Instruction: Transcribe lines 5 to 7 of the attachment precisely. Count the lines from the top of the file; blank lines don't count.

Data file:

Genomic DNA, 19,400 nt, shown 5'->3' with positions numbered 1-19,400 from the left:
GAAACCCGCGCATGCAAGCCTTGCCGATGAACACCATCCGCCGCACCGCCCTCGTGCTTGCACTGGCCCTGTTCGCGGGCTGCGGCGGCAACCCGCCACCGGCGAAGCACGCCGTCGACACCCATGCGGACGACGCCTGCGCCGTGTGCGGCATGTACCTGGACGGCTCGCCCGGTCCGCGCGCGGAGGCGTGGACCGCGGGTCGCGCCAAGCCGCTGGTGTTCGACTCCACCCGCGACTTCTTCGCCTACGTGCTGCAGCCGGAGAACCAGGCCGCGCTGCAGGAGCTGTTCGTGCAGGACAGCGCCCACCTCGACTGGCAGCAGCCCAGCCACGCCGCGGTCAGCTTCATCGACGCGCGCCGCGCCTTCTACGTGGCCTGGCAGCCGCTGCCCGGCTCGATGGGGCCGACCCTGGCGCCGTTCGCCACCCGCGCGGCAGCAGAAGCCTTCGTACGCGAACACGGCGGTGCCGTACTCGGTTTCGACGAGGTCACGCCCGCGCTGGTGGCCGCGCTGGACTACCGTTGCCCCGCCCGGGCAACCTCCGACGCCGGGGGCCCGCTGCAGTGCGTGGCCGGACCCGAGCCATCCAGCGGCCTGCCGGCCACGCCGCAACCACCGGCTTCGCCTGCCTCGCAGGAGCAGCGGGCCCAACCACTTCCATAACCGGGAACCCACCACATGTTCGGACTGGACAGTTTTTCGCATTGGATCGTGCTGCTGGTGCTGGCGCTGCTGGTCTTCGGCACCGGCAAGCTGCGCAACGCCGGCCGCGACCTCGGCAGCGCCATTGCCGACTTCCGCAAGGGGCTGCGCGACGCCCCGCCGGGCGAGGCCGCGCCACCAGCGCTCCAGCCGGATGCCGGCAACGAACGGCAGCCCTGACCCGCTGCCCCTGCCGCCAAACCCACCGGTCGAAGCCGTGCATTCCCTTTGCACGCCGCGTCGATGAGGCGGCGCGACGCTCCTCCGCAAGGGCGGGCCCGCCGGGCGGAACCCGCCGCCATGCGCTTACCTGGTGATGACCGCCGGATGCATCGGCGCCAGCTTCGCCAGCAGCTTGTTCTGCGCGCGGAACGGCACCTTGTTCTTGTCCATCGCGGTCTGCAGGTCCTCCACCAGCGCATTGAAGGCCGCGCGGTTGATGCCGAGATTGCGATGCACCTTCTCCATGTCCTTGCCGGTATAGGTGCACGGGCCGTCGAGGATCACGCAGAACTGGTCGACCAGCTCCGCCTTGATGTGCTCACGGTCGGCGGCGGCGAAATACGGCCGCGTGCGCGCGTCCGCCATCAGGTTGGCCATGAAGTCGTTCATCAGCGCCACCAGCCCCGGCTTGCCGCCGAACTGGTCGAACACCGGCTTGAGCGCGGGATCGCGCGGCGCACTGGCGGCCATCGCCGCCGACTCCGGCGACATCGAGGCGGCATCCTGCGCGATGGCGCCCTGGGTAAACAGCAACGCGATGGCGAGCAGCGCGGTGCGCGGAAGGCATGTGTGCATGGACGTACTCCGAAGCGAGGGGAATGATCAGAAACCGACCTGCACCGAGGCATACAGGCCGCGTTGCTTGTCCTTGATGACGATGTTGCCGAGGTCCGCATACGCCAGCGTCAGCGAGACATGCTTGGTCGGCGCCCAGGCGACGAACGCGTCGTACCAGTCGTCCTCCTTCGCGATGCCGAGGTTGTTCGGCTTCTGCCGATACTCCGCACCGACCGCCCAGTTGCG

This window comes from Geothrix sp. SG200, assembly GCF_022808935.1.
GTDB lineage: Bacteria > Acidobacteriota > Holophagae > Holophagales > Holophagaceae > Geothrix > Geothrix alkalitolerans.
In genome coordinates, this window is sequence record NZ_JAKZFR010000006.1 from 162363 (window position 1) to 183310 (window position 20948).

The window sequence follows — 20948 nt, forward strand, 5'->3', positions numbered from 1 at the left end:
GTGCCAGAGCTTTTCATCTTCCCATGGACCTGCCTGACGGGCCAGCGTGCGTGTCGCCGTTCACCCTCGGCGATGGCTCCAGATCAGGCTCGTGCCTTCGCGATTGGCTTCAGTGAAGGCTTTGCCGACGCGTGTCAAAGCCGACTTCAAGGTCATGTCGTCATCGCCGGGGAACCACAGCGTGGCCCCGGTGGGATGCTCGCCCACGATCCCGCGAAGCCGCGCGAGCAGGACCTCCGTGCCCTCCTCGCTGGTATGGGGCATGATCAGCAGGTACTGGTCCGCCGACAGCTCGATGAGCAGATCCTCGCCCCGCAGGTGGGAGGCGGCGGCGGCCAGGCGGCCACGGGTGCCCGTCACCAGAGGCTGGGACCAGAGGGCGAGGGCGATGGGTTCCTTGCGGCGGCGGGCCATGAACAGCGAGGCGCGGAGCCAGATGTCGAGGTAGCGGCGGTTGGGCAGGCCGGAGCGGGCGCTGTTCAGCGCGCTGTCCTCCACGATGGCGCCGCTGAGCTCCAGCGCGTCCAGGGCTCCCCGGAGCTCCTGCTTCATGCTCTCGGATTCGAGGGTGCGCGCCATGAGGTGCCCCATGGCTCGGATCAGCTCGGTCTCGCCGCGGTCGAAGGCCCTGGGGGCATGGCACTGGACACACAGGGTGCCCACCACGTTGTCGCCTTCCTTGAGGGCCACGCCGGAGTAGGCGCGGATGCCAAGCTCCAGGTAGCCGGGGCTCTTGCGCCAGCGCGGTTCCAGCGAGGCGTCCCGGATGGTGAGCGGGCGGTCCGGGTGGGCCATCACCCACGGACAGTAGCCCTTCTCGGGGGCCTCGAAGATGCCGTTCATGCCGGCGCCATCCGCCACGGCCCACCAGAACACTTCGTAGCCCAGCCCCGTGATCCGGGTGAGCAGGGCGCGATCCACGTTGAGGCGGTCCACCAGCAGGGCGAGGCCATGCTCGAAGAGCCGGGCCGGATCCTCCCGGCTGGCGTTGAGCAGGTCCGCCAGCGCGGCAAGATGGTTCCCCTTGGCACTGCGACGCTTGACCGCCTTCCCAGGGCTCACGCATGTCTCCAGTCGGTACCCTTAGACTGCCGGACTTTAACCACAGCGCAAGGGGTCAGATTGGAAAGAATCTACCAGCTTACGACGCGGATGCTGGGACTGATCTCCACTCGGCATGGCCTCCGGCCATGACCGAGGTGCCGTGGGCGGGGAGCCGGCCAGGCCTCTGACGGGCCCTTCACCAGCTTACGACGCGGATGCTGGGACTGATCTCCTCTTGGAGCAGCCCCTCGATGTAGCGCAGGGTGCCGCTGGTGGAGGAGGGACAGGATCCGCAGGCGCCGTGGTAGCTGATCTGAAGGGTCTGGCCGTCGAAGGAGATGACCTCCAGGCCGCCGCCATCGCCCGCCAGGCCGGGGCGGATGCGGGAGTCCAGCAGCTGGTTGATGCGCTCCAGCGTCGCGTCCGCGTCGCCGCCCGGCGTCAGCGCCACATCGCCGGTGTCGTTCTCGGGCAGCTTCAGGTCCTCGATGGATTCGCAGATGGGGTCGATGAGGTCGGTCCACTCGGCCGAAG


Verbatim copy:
In genome coordinates, this window is sequence record NZ_JAKZFR010000006.1 from 162363 (window position 1) to 183310 (window position 20948).

The window sequence follows — 20948 nt, forward strand, 5'->3', positions numbered from 1 at the left end:
GTGCCAGAGCTTTTCATCTTCCCATGGACCTGCCTGACGGGCCAGCGTGCGTGTCGCCGTTCACCCTCGGCGATGGCTCCAGATCAGGCTCGTGCCTTCGCGATTGGCTTCAGTGAAGGCTTTGCCGACGCGTGTCAAAGCCGACTTCAAGGTCATGTCGTCATCGCCGGGGAACCACAGCGTGGCCCCGGTGGGATGCTCGCCCACGATCCCGCGAAGCCGCGCGAGCAGGACCTCCGTGCCCTCCTCGCTGGTATGGGGCATGATCAGCAGGTACTGGTCCGCCGACAGCTCGATGAGCAGATCCTCGCCCCGCAGGTGGGAGGCGGCGGCGGCCAGGCGGCCACGGGTGCCCGTCACCAGAGGCTGGGACCAGAGGGCGAGGGCGATGGGTTCCTTGCGGCGGCGGGCCATGAACAGCGAGGCGCGGAGCCAGATGTCGAGGTAGCGGCGGTTGGGCAGGCCGGAGCGGGCGCTGTTCAGCGCGCTGTCCTCCACGATGGCGCCGCTGAGCTCCAGCGCGTCCAGGGCTCCCCGGAGCTCCTGCTTCATGCTCTCGGATTCGAGGGTGCGCGCCATGAGGTGCCCCATGGCTCGGATCAGCTCGGTCTCGCCGCGGTCGAAGGCCCTGGGGGCATGGCACTGGACACACAGGGTGCCCACCACGTTGTCGCCTTCCTTGAGGGCCACGCCGGAGTAGGCGCGGATGCCAAGCTCCAGGTAGCCGGGGCTCTTGCGCCAGCGCGGTTCCAGCGAGGCGTCCCGGATGGTGAGCGGGCGGTCCGGGTGGGCCATCACCCACGGACAGTAGCCCTTCTCGGGGGCCTCGAAGATGCCGTTCATGCCGGCGCCATCCGCCACGGCCCACCAGAACACTTCGTAGCCCAGCCCCGTGATCCGGGTGAGCAGGGCGCGATCCACGTTGAGGCGGTCCACCAGCAGGGCGAGGCCATGCTCGAAGAGCCGGGCCGGATCCTCCCGGCTGGCGTTGAGCAGGTCCGCCAGCGCGGCAAGATGGTTCCCCTTGGCACTGCGACGCTTGACCGCCTTCCCAGGGCTCACGCATGTCTCCAGTCGGTACCCTTAGACTGCCGGACTTTAACCACAGCGCAAGGGGTCAGATTGGAAAGAATCTACCAGCTTACGACGCGGATGCTGGGACTGATCTCCACTCGGCATGGCCTCCGGCCATGACCGAGGTGCCGTGGGCGGGGAGCCGGCCAGGCCTCTGACGGGCCCTTCACCAGCTTACGACGCGGATGCTGGGACTGATCTCCTCTTGGAGCAGCCCCTCGATGTAGCGCAGGGTGCCGCTGGTGGAGGAGGGACAGGATCCGCAGGCGCCGTGGTAGCTGATCTGAAGGGTCTGGCCGTCGAAGGAGATGACCTCCAGGCCGCCGCCATCGCCCGCCAGGCCGGGGCGGATGCGGGAGTCCAGCAGCTGGTTGATGCGCTCCAGCGTCGCGTCCGCGTCGCCGCCCGGCGTCAGCGCCACATCGCCGGTGTCGTTCTCGGGCAGCTTCAGGTCCTCGATGGATTCGCAGATGGGGTCGATGAGGTCGGTCCACTCGGCCGAAG